WASHINGTON — U.S. District Judge Richard Leon today ordered a two-day extension of time for the Justice Department to file its opposition to Woodhull Freedom Foundation’s motion for a preliminary injunction over FOSTA.
“[F]or good cause shown, it is hereby ordered that defendants shall file their opposition to the motion for preliminary injunction by 6 p.m. on July 12, 2018, and that plaintiffs shall file their reply in support of the motion by 6 p.m. on July 17, 2018,” Leon wrote in a signed order this afternoon.
As previously scheduled, Leon will hear the motion for preliminary injunction on Thursday, July 19, at 4 p.m., in his courtroom at U.S. District Court in the District of Columbia.
Justice Department attorneys, as defendants in the suit, will respond to challenges waged by Woodhull Freedom Foundation, the Human Rights Watch, the Internet Archive and two individuals, Alex Andrews and Eric Koszyk.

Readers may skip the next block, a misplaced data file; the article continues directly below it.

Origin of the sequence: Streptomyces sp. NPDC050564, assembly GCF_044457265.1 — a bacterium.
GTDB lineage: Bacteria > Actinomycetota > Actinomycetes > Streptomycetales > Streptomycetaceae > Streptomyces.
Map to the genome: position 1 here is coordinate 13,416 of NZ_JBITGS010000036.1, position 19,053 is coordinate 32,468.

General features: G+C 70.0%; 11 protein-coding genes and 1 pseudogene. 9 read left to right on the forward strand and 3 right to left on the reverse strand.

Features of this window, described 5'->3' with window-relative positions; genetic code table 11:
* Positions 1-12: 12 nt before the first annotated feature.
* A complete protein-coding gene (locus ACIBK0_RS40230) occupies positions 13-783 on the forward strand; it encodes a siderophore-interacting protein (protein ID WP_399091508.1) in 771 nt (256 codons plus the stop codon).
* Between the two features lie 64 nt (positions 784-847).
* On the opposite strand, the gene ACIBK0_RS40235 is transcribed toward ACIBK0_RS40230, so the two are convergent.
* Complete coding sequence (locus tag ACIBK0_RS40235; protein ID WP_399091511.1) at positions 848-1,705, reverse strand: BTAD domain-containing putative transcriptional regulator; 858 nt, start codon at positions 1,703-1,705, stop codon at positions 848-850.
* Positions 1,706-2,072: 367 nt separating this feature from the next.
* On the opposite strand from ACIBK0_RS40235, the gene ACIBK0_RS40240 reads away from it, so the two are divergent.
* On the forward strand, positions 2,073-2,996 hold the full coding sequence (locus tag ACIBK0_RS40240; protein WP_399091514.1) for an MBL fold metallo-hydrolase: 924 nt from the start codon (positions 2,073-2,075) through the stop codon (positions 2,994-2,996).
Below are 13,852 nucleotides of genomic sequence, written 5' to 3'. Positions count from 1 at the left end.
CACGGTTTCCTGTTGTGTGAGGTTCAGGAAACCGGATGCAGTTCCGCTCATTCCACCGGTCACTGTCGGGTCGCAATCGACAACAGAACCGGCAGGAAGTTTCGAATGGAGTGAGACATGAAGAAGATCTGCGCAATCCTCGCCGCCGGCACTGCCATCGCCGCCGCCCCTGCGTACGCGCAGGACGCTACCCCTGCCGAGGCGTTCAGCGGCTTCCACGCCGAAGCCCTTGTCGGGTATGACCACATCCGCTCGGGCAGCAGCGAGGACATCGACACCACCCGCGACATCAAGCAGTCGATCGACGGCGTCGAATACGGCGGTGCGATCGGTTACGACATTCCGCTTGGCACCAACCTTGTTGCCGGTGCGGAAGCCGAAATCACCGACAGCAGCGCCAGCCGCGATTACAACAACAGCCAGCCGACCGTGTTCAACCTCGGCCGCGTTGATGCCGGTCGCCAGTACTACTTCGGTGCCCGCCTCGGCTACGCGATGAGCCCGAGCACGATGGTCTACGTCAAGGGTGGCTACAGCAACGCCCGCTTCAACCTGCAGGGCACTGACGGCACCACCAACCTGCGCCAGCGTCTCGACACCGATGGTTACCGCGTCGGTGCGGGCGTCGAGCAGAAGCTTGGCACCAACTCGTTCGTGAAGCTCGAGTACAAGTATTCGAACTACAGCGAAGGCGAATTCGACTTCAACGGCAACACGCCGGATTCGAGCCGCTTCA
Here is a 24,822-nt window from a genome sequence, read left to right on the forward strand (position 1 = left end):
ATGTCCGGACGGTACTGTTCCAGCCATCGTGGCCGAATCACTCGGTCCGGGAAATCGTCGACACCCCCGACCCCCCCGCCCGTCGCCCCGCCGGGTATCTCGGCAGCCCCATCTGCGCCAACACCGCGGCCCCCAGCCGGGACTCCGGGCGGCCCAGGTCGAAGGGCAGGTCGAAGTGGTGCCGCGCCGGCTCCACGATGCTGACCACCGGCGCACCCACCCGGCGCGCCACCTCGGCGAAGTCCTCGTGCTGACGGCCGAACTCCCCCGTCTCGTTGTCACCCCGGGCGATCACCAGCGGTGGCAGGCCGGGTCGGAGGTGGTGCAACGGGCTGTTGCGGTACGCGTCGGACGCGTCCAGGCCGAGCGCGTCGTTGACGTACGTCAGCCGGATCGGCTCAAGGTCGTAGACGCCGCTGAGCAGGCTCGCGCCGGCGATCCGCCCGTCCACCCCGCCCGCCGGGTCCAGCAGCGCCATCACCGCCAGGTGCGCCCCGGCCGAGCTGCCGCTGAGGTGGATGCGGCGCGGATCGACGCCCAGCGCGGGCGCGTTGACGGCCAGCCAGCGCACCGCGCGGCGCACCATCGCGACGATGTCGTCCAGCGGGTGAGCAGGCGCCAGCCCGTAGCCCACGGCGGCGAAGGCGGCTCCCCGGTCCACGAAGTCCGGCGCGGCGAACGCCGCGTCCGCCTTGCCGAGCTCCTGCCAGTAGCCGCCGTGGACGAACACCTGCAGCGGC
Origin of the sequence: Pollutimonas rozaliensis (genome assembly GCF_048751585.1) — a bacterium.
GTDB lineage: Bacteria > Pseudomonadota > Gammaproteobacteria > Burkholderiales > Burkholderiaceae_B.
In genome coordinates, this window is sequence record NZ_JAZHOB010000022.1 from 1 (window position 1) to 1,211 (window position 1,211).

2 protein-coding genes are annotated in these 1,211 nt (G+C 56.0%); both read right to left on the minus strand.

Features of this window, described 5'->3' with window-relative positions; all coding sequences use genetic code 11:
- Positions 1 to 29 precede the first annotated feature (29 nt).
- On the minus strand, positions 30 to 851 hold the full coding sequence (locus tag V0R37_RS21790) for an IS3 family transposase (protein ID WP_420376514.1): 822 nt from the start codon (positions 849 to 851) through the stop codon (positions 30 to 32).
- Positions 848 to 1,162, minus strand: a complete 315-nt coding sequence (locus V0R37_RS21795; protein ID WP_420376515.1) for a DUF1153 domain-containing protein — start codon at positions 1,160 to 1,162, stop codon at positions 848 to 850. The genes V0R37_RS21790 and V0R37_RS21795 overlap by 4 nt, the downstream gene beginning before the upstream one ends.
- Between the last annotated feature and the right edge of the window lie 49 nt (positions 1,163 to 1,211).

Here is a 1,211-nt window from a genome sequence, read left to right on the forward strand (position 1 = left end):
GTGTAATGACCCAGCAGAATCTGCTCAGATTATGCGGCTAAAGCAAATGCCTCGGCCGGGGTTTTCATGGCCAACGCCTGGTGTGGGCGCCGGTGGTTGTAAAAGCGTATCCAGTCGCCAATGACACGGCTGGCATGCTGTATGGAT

Woodhull’s legal group includes attorneys Bob Corn-Revere, Ronald London, Daphne Keller, Lawrence Walters and counsel from the Electronic Frontier Foundation.
Woodhull and other plaintiffs sued the government last month following President Trump signing FOSTA into law in early April.
FOSTA, known formally as the Allow States and Victims to Fight Online Sex Trafficking Act, brings new tools for law enforcement, including the ability to bring criminal charges against the operators of sites that facilitate prostitution.
Woodhull and the other plaintiffs noted First and Fifth Amendments violations come with the law amending Section 230 of the Communications Decency Act, which provided companies immunity from most liability for publishing third-party content.
Sex workers and civil liberties advocates have condemned FOSTA’s heavy-handed approach ever since legislation in both the Senate and House gathered steam.
Now, lawmakers in the U.K. are considering a FOSTA-like statute in Britain.